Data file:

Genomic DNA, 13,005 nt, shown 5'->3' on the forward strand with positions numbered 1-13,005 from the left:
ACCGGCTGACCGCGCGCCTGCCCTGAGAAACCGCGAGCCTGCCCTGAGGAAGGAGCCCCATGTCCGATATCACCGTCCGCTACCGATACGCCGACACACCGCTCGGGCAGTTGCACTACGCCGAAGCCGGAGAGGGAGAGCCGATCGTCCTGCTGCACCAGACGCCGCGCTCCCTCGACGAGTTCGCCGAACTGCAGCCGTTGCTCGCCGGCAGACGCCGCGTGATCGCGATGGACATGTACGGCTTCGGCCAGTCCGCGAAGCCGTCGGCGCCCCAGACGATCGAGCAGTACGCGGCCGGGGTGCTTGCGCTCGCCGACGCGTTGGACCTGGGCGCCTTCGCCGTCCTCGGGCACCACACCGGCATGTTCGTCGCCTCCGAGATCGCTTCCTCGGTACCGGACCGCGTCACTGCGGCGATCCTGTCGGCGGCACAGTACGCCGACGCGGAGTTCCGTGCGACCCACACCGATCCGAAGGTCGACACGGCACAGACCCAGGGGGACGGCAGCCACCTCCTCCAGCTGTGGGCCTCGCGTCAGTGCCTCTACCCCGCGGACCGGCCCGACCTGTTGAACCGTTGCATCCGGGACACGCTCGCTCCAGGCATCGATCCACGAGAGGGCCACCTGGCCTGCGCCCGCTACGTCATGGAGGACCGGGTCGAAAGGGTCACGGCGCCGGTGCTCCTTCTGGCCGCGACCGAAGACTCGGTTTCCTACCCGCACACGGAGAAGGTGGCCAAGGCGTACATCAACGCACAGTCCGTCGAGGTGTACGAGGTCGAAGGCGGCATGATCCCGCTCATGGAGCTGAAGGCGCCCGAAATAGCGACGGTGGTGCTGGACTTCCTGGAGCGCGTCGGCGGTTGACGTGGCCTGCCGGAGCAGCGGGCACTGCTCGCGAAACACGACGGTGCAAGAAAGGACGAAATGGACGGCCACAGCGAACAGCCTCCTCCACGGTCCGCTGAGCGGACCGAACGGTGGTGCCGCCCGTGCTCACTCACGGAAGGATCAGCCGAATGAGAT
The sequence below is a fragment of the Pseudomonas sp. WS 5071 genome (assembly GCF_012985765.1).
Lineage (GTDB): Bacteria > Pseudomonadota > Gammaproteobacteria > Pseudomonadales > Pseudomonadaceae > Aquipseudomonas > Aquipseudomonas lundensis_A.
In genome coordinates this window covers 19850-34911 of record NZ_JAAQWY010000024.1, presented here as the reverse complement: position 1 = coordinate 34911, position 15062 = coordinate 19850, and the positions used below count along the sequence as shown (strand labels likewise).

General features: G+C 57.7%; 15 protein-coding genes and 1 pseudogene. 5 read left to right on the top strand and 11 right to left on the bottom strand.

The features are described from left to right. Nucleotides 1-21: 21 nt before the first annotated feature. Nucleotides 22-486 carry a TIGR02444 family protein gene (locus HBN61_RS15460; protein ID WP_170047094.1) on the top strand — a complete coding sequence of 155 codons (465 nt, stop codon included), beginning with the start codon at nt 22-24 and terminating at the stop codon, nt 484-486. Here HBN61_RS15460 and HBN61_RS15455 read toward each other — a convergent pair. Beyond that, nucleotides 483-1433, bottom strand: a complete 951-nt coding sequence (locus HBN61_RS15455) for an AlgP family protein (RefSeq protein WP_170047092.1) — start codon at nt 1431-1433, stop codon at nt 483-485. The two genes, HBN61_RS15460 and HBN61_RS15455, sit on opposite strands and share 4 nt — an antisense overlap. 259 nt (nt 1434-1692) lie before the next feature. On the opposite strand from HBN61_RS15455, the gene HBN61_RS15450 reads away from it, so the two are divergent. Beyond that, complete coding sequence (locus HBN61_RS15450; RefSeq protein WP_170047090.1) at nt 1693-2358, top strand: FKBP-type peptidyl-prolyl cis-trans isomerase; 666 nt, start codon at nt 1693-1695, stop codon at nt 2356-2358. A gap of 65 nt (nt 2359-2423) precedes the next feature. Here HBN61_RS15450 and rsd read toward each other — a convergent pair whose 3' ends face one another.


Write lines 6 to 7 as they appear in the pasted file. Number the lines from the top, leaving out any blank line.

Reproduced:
General features: G+C 57.7%; 15 protein-coding genes and 1 pseudogene. 5 read left to right on the top strand and 11 right to left on the bottom strand.

The features are described from left to right. Nucleotides 1-21: 21 nt before the first annotated feature. Nucleotides 22-486 carry a TIGR02444 family protein gene (locus HBN61_RS15460; protein ID WP_170047094.1) on the top strand — a complete coding sequence of 155 codons (465 nt, stop codon included), beginning with the start codon at nt 22-24 and terminating at the stop codon, nt 484-486. Here HBN61_RS15460 and HBN61_RS15455 read toward each other — a convergent pair. Beyond that, nucleotides 483-1433, bottom strand: a complete 951-nt coding sequence (locus HBN61_RS15455) for an AlgP family protein (RefSeq protein WP_170047092.1) — start codon at nt 1431-1433, stop codon at nt 483-485. The two genes, HBN61_RS15460 and HBN61_RS15455, sit on opposite strands and share 4 nt — an antisense overlap. 259 nt (nt 1434-1692) lie before the next feature. On the opposite strand from HBN61_RS15455, the gene HBN61_RS15450 reads away from it, so the two are divergent. Beyond that, complete coding sequence (locus HBN61_RS15450; RefSeq protein WP_170047090.1) at nt 1693-2358, top strand: FKBP-type peptidyl-prolyl cis-trans isomerase; 666 nt, start codon at nt 1693-1695, stop codon at nt 2356-2358. A gap of 65 nt (nt 2359-2423) precedes the next feature. Here HBN61_RS15450 and rsd read toward each other — a convergent pair whose 3' ends face one another.